Co-occurring Fungal Functional Groups Respond Differently to Tree Neighborhoods and Soil Properties Across Three Tropical Rainforests in Panama

  • Tyler SchappeEmail author
  • Felipe E. Albornoz
  • Benjamin L. Turner
  • F. Andrew JonesEmail author
Soil Microbiology


Abiotic and biotic drivers of co-occurring fungal functional guilds across regional-scale environmental gradients remain poorly understood. We characterized fungal communities using Illumina sequencing from soil cores collected across three Neotropical rainforests in Panama that vary in soil properties and plant community composition. We classified each fungal OTU into different functional guilds, namely plant pathogens, saprotrophs, arbuscular mycorrhizal (AM), or ectomycorrhizal (ECM). We measured soil properties and nutrients within each core and determined the tree community composition and richness around each sampling core. Canonical correspondence analyses showed that soil pH and moisture were shared potential drivers of fungal communities for all guilds. However, partial the Mantel tests showed different strength of responses of fungal guilds to composition of trees and soils. Plant pathogens and saprotrophs were more strongly correlated with soil properties than with tree composition; ECM fungi showed a stronger correlation with tree composition than with soil properties; and AM fungi were correlated with soil properties, but not with trees. In conclusion, we show that co-occurring fungal guilds respond differently to abiotic and biotic environmental factors, depending on their ecological function. This highlights the joint role that abiotic and biotic factors play in determining composition of fungal communities, including those associated with plant hosts.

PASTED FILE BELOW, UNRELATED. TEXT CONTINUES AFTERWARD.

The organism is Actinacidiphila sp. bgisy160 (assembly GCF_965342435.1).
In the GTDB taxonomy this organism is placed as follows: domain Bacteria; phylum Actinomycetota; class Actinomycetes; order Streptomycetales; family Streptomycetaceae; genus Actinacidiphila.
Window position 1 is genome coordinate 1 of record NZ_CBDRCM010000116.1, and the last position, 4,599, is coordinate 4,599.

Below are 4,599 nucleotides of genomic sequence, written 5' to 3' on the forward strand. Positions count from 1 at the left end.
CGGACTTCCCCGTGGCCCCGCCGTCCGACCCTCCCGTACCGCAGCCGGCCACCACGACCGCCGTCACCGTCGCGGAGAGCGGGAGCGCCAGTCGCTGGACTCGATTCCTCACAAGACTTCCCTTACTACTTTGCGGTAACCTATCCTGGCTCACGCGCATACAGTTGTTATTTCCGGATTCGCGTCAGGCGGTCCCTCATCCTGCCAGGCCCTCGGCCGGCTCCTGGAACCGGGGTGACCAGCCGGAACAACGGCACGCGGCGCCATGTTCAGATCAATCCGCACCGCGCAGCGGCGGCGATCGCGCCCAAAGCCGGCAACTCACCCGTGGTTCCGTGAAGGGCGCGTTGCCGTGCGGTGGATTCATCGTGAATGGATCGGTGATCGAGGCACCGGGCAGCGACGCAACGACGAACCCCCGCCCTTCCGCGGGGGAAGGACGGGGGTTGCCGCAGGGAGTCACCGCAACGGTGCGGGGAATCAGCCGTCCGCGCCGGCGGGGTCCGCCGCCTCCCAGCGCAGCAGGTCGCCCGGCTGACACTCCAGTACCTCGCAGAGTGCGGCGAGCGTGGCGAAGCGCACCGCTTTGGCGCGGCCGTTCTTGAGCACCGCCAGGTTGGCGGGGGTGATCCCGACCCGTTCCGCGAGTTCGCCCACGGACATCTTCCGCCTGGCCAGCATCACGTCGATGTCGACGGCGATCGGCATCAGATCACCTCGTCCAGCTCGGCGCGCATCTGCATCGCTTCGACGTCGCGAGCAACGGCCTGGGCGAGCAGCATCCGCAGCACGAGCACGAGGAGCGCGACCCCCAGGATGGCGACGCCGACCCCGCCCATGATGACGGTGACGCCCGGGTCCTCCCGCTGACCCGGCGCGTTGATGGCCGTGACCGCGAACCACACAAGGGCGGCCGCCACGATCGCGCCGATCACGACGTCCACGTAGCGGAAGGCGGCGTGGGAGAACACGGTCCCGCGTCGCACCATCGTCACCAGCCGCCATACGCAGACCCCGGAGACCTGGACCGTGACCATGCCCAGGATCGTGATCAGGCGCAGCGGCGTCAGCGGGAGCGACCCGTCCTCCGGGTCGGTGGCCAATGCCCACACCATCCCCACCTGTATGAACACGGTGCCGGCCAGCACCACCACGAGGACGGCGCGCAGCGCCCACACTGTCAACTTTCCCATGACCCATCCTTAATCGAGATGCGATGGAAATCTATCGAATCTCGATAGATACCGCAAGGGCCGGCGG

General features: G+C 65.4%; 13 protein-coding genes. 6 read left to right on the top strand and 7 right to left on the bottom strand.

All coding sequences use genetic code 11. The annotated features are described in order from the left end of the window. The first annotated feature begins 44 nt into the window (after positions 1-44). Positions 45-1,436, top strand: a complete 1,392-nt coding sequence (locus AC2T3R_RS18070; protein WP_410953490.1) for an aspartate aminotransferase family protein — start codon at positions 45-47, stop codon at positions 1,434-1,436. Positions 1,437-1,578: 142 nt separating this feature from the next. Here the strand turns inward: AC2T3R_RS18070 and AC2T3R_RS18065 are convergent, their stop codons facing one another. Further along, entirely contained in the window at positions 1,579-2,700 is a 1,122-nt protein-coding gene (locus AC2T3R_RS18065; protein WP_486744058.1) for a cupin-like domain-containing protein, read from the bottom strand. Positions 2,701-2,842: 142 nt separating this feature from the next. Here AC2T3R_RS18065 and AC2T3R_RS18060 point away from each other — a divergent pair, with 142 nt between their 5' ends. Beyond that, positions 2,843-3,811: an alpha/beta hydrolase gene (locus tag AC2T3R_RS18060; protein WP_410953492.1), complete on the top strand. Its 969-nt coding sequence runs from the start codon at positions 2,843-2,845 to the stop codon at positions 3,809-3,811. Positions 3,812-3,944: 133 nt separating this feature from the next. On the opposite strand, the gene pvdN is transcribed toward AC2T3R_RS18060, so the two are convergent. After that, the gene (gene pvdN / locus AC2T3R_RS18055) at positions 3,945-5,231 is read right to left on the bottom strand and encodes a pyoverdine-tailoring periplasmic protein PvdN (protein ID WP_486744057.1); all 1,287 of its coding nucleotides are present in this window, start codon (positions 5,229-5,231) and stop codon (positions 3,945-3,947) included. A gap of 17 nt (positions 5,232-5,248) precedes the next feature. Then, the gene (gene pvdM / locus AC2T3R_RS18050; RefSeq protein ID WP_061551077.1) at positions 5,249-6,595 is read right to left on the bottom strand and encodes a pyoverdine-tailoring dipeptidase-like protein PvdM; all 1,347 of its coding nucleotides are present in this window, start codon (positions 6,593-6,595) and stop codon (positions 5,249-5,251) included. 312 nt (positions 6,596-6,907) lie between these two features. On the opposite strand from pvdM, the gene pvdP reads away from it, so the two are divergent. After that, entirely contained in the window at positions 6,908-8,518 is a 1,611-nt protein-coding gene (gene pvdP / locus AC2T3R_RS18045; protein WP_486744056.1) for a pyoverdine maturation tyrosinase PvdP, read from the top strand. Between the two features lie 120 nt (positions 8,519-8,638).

Mycorrhizal fungi Functional groups Soil phosphorus Microbial ecology ITS1 Metabarcoding Plant–soil (below ground) interactions Panama 



We thank members of the Jones Lab at Oregon State University Department of Botany & Plant Pathology for helpful comments on the manuscript and Dayana Agudo and Aleksandra Bielnicka for laboratory support.

Data Accessibility

Sequencing data are available in GenBank (Bioproject number PRJNA363090). Tree neighborhood, OTU table, root biomass, and soil property data are available in Dryad doi 10.5061/dryad.sc38s.

Funding Information

Smithsonian Tropical Research Institute (STRI) offered logistical support. Financial support for this work comes from Oregon State University and the National Science Foundation (DEB 1542681), a fellowship from Oregon State University, and an internship from STRI.

Compliance with Ethical Standards

Conflict of Interest

The authors declare that they have no conflict of interest.

Supplementary material

248_2019_1446_MOESM1_ESM.docx (2.2 mb)
ESM 1 (DOCX 2242 kb)


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Authors and Affiliations

  1. 1.Department of Botany and Plant PathologyOregon State UniversityCorvallisUSA
  2. 2.Present address: Department of Entomology and Plant PathologyNorth Carolina State UniversityRaleighUSA
  3. 3.Present address: School of Agriculture and EnvironmentThe University of Western AustraliaCrawleyAustralia
  4. 4.Smithsonian Tropical Research InstituteBalboaRepublic of Panama

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